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Editor’s Note: The following is an exclusive excerpt from Reverend Robert Sirico’s book The parabola economy, which is now available for pre-order. The forthcoming book unveils the enduring financial and moral insights of biblical parables.
Each of the synoptic gospels preserves the memory of an occasion when a wealthy young man (or “ruler”) approached Jesus for spiritual direction. The potential disciple apparently has a deep desire to live righteously. He asks, “Good Master, what must I do to inherit eternal life?
After reminding the young man of the commandments and making sure he kept them all his life, Jesus seems to read the man’s heart. He calls him to something even deeper than all his previous successes and riches: “Then Jesus, seeing him, loved him, and said to him: One thing you lack: go, sell all that you have, and give it to the poor, and you will have treasure in heaven.”
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He then sends him the same invitation he offered to Pierre and André: “Follow me”. I joked that if the man had answered yes, we could have had a Thirteenth Apostle.
This encounter paves the way for Jesus’ teaching on the radical nature and cost of discipleship. It is here that the famous phrase so often recounted in discussions of wealth and economic success arises: “How difficult it is for those who trust in wealth to enter the kingdom of God!” It is easier for a camel to pass through the eye of a needle, than for a rich man to enter the kingdom of God.” This vivid metaphor, which comes in the middle of the narrative, is perhaps his part most memorable.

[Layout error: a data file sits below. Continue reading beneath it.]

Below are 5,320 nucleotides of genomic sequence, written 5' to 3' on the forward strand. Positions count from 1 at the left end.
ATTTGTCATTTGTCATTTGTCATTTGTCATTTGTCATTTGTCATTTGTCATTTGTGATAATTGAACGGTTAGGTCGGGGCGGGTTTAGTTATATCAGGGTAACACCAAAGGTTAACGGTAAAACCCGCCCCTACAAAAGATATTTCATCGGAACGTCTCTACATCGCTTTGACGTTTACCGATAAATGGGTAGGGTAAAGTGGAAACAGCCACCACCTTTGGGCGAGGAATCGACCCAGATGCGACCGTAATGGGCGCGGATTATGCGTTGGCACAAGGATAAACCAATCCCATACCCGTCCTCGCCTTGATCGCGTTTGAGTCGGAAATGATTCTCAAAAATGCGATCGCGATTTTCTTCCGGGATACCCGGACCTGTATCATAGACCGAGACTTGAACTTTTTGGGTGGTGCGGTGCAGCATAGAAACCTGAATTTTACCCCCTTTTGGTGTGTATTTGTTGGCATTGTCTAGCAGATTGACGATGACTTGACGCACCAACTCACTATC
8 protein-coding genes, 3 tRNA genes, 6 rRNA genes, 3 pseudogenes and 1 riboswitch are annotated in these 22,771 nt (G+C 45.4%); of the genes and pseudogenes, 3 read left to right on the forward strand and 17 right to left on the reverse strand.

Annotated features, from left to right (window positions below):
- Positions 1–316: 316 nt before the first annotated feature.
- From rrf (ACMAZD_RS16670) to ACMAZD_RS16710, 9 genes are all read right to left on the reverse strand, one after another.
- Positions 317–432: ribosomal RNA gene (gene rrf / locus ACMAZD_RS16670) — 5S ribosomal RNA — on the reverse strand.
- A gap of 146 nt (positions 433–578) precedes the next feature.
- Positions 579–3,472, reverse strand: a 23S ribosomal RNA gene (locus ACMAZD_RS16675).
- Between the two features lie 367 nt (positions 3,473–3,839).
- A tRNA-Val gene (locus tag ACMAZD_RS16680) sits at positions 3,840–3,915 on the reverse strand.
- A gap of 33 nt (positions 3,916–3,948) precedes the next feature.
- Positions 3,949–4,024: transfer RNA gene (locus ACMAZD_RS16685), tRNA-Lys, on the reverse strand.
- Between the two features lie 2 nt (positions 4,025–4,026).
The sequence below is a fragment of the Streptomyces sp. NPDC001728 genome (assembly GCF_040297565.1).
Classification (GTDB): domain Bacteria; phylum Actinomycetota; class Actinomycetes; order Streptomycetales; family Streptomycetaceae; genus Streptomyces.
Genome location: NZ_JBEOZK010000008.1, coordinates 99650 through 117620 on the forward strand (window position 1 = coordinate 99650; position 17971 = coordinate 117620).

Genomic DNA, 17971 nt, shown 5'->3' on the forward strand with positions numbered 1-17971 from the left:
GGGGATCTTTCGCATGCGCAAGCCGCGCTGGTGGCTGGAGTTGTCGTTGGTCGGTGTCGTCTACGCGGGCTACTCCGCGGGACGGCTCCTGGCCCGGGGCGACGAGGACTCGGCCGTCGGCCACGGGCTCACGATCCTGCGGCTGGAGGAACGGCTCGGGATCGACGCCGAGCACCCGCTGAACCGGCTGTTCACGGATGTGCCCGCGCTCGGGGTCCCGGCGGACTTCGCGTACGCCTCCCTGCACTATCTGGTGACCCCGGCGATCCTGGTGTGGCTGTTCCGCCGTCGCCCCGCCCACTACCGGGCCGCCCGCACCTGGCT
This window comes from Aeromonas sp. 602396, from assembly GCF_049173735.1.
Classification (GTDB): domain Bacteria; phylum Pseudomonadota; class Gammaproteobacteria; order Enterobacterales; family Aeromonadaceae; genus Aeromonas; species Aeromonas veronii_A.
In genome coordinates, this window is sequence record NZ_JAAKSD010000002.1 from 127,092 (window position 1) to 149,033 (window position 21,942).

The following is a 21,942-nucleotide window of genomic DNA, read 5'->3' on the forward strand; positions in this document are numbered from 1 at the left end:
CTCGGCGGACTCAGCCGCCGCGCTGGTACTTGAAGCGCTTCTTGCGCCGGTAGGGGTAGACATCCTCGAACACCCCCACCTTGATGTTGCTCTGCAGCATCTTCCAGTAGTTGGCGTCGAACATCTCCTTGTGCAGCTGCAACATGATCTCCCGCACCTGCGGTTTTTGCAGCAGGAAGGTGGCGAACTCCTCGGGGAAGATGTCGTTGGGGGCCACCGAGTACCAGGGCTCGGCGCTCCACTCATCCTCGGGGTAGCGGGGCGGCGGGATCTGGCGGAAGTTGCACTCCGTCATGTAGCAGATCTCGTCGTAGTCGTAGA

Jesus’ words are often seen as a denunciation of wealth or an indication that wealth is incompatible with discipleship. Oddly enough, people rarely remember the full instruction of Jesus. Indeed, the young man is first told that he must go into business!
Jesus said: “[G]O your way, sell all you have and give it to the poor. The rich young man is not told to destroy his possessions or simply give away everything he has. Yet that is how most people remember this passage. It will come, of course, but it is first a question of selling all one’s goods, of liquidating one’s possessions. To “liquidate” one’s property is to make it more fluid (as the word suggests), that is, usable in a way it was not before.
When we sell something, we engage in an exchange of values. If this man hopes to help as much as possible the poor to whom the proceeds of the sale will eventually be given, he is likely to seek a good price for his property. The eventual benefit to those in need would be the result of his profit-making abilities, and this very act of business or exchange would become the means by which he would prove himself faithful to the command of Jesus. His wealth would be a tool, a tool that cannot be inherently evil, because Jesus commanded him to use it. And the same is true not only of his wealth, but of his involvement in the commercial exchange: the profit he would make from the sale would become the means of benefiting others.